The Witness Protection Shotgun – A Novel Concept
The U.S. Marshals are the country’s oldest federal law enforcement agency. Their storied history is full of gunfights, felons, and plenty of bad guys getting their rightful comeuppance. The U.S. Marshal’s service has a unique role in the Federal Court system that protects high profile witnesses that are often in danger due to their testimony. This lead to the creation of the Witness Protection Program.
The Witness Protection Program is one of the most successful programs of its kind, and the US Marshal’s work tirelessly to protect their witnesses. To protect these people, they employ special tactics and weapons. One of those weapons was a shotgun known as the WP870, or the Witness Protection shotgun.
The Witness Protection Shotgun
Three men initially developed the guns according to a S.W.A.T. article from 1984. According to this article, the prototypes were produced by Gene Thompson, Lynn Jordall, and Jim Wilson. These guns were developed to protect witnesses with a sledgehammer’s worth of firepower.
The Witness Protection shotguns are specialty made weapons designed to give Marhsal’s low profile firepower in a compact and brutal package.
There are a number of configurations for these guns, with the original models wearing 14.5-inch barrels and later Wilson Combat guns having 12.5-inch barrels. These shotguns lacked a stock and instead wore a bird’s head grip that was initially a stock, cut, filed, and sanded into a smooth grip.
The gun was then outfitted with a handguard stop that doubled as a sling point with a second sling point positioned on the rear of the grip.
Wit Pro Shotguns were made from Remington 870s and its hard to find much official information on how many of these guns were used, and how they were issued. I’ve reached out to USMS Historian, but they could not comment on any alleged equipment or tactics used by the Witness Protection program.
What’s the purpose of this weapon? What does it do that another weapon cannot? At first glance, the gun looks quite clumsy. The modern Shockwave 590 and Tac 14 are very similar in design, and most people accept the fact they are range toys.
But are they?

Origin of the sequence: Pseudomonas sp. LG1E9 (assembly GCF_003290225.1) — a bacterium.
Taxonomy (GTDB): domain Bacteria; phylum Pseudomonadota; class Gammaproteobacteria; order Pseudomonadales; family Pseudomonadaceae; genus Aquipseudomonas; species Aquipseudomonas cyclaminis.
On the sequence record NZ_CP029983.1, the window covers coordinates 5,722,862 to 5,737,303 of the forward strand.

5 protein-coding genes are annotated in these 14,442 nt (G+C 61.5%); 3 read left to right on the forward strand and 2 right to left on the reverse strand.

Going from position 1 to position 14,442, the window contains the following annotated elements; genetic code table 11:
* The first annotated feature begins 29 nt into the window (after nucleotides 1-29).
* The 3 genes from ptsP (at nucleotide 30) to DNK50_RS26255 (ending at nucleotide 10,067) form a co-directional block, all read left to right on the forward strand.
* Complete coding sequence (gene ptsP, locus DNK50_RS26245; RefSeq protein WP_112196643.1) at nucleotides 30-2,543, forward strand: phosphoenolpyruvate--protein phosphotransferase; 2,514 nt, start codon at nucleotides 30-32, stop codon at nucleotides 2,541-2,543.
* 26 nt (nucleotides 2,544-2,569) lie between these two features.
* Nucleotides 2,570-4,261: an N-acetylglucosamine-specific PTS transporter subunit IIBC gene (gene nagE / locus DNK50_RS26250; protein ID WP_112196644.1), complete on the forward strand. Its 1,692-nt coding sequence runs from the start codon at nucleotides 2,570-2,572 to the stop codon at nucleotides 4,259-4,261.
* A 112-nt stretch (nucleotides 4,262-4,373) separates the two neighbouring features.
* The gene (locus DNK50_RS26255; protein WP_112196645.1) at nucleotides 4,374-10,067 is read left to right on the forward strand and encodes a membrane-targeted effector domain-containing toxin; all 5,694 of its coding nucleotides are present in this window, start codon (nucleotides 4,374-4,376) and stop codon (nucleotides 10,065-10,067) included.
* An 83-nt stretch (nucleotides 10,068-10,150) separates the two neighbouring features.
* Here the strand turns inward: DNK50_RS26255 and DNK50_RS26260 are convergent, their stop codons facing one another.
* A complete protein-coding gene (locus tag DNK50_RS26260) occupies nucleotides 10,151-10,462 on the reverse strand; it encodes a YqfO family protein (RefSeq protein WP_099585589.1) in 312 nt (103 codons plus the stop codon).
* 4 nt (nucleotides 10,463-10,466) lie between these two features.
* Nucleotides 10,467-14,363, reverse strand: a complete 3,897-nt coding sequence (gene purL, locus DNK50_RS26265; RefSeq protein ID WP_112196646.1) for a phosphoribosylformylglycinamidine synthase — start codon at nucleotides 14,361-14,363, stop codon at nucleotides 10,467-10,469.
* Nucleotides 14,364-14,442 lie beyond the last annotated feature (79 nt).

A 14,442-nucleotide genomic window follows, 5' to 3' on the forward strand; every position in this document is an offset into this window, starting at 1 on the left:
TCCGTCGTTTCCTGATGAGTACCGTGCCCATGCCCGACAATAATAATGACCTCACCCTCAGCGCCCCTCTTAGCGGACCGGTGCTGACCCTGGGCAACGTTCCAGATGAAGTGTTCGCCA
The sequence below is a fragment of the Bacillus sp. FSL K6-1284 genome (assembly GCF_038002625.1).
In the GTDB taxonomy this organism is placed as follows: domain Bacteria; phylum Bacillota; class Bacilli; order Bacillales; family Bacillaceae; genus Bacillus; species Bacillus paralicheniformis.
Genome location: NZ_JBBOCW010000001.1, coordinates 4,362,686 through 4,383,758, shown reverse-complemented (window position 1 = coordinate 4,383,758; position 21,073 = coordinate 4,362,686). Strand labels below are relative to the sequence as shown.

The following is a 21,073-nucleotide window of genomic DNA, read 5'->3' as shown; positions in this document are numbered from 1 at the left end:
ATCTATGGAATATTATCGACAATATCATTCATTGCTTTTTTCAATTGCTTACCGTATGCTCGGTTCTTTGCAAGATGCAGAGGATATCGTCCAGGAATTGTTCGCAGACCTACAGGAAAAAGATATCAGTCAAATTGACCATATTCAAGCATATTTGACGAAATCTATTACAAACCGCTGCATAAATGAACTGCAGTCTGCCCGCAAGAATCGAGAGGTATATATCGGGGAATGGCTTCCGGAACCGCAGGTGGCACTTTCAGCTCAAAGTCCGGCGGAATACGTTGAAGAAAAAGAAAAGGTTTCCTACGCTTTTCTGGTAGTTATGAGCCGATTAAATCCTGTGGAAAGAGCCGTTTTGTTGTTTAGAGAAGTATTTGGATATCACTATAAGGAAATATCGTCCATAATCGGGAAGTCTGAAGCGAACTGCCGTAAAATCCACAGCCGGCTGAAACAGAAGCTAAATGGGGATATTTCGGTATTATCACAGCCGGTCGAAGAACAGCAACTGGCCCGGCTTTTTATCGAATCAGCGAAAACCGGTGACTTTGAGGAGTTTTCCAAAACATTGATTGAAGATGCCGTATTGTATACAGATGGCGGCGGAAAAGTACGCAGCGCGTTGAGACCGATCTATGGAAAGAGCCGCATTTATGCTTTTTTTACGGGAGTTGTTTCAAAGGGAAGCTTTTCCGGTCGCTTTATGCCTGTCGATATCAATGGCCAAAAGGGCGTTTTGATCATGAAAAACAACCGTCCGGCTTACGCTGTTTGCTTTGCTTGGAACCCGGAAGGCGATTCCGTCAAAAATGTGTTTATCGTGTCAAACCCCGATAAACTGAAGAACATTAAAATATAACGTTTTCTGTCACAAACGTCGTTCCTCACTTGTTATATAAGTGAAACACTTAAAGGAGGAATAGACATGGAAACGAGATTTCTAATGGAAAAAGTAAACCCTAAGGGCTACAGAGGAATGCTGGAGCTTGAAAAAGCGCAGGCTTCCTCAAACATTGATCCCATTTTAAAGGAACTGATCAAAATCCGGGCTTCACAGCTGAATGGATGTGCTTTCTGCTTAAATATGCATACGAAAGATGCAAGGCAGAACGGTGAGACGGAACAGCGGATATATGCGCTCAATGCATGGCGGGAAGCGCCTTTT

Why would the USMS invest in range toys with their Witness Protection models? These short, stockless shotguns do have a spot in the defensive and tactical world, and its a very niche role.
The name Witness Protection tells you what it’s for, and that makes sense when you think about the timeframe this weapon was used and what it entails to protect a witness.
A high profile witness can be a high profile target and one of the most vulnerable periods of protection is when you are moving them from point A to point B. In a situation where you are in a vehicle, you want a weapon that’s small, easy to handle, and powerful.
The shotgun is uniquely suited to hit moving targets, and the shotgun is more forgiving when you fail to have perfect marksmanship fundamentals. This made the Wit Pro shotguns well suited for use inside vehicles and dealing with threats while the car was moving.
Of course, as a small weapon, the gun was easy to move in and out of vehicles with. It could also be concealed with a long windbreaker and a sling. Drawing a ton of attention is never a good thing, so having a powerful, and a concealable weapon is quite handy.
If someone is seeking to attack and kill a witness the most likely approach will be close range, with lots of shots fired very rapidly. Something like the attempted assassination of President Regan.
The idea of some elite trained assassin is largely a work of fiction, especially in the United States. More than likely any killer would be your common thug wanting to make his bones.